Wether female fashion designers work differently than men was a question that WWD asked the designers themselves. Mrs Prada explained that «being a woman has taught me to compromise in many situations, both personally and at work. This, for me, is a great achievement because from compromise, one can usually arrive at a greater result without necessarily giving up anything,» while Donna Karan avoided minced words, explaining that it all boils down to the sense of practicality that men lack, almost always stuck in their fantasies. «Fashion is often too young. Not everyone can wear a miniskirt, nor should they. We are not models. There is a reality. It is a basic reality.» To the practicality and compromise of Prada and Karan add concrete sophistication, and you have the Old Celine of Phoebe Philo, the quintessential «Woman Who Designs for Women» who now has more dedicated fanpages than any teen romcom actor. We will not repeat ourselves, and we will avoid reminding you how Philo has managed to perfectly portray through her designs that modern ideal of an emancipated woman, confident in her convictions, chic almost without being noticed - for that, there's this article. The record sales numbers that her garments continue to register on online resale sites, as well as the subculture that her disciples, the «Philophiles,» cultivate online as they fervently await their heroine's return to arms, are enough to prove that she, like few, has been able to interpret the needs of 21st century customers.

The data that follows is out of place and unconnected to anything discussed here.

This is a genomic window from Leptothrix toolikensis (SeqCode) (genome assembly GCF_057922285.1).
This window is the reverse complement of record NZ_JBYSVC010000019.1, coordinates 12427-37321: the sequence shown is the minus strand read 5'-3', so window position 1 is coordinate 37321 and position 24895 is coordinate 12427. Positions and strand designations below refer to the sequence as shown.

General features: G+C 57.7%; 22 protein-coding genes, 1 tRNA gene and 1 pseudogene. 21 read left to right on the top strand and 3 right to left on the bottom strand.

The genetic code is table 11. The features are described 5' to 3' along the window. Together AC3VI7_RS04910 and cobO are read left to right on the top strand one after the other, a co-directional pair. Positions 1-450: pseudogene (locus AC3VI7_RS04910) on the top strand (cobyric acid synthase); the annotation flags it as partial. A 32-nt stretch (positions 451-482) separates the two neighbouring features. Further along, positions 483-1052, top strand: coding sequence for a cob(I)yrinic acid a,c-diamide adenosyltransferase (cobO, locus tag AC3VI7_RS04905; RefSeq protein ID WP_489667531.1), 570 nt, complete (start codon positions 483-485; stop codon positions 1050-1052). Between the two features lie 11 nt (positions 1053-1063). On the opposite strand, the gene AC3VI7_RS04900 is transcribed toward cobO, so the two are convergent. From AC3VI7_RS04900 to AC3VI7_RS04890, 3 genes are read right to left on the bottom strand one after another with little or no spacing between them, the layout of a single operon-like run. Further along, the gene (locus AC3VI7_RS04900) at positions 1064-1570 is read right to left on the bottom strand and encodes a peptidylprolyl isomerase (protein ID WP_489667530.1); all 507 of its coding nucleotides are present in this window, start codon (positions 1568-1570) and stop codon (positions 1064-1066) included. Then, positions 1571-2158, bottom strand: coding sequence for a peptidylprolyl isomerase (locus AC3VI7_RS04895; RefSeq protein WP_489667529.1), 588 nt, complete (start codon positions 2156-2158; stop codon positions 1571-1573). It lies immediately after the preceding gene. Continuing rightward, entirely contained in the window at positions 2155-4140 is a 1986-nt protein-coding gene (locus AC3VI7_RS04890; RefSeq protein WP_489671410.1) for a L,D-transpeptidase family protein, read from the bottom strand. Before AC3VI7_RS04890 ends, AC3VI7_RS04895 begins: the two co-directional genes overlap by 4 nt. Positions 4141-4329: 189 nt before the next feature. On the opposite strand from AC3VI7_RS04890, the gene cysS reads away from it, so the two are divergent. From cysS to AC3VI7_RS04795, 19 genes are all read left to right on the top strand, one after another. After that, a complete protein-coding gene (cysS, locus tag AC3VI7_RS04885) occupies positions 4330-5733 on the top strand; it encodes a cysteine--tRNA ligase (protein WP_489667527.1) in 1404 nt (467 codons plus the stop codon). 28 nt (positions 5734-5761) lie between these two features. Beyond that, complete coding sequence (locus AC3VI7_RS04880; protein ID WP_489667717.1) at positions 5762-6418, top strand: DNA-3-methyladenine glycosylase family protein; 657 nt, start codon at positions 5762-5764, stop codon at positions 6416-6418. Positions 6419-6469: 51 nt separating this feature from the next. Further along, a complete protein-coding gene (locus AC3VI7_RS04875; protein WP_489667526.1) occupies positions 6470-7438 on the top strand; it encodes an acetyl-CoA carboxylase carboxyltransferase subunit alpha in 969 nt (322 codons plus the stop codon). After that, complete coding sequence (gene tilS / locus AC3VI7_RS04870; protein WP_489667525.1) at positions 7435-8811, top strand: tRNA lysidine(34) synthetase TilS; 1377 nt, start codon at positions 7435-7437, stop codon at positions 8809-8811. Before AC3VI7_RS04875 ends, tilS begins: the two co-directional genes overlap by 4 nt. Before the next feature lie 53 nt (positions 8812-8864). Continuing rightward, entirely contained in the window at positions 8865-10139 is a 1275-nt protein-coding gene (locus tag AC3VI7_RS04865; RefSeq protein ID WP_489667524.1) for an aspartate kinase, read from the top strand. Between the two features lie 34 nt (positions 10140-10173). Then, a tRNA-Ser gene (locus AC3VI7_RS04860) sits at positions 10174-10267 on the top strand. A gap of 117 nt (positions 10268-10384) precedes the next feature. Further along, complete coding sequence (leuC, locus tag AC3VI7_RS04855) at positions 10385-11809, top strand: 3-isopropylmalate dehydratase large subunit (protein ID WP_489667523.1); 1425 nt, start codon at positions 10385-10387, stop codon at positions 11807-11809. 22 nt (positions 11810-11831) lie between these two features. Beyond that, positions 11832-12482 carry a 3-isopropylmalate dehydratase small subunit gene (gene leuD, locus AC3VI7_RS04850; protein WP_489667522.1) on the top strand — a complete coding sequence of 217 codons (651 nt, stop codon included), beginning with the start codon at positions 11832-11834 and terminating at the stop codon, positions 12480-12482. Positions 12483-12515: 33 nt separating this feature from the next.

Leaving aside for a moment the current pay gap data - in 2021, women working in art, design, entertainment, sports and media earned 87 cents for every dollar earned by men - and adding to the list of designers already named others such as Jil Sander, Donatella Versace, Stella McCartney, Vera Wang - who wouldn't want to marry into Vera Wang? - Molly Goddard and Simone Rocha, the flourishing careers of these female designers confirm the thesis here exposed: we need more female designers, because only those who are part of the female universe can truly translate it into dress. It is as though there's a collective female consciousness that is only translatable to those who are part of it: in the 1960s, Mary Quant had picked up on one of the signals by bringing miniskirts to the catwalk, in the 1970s Vivienne Westwood had offered neo-romantic Punk, and in the 1990s Donna Karan and Miuccia Prada had given women back the chance to dress sexy for themselves, not for men as 1980s fashion wanted. Each of these designers was able to grasp like no other - although Yves Saint Laurent came close, with «le smoking» and all - the needs shared by women of the time. Beyond artistic innovation and the promotion of inclusiveness among the younger generation, mentioned by Mower in Vogue and by all those who, as is right, stress the importance of gender equality in the workplace, this plea for greater female representation at the top of the artistic direction of fashion houses is, to quote another Twitter cult phrase, «for the girls, the gays, and the theys,» that's it, because only them can really know what they want to wear.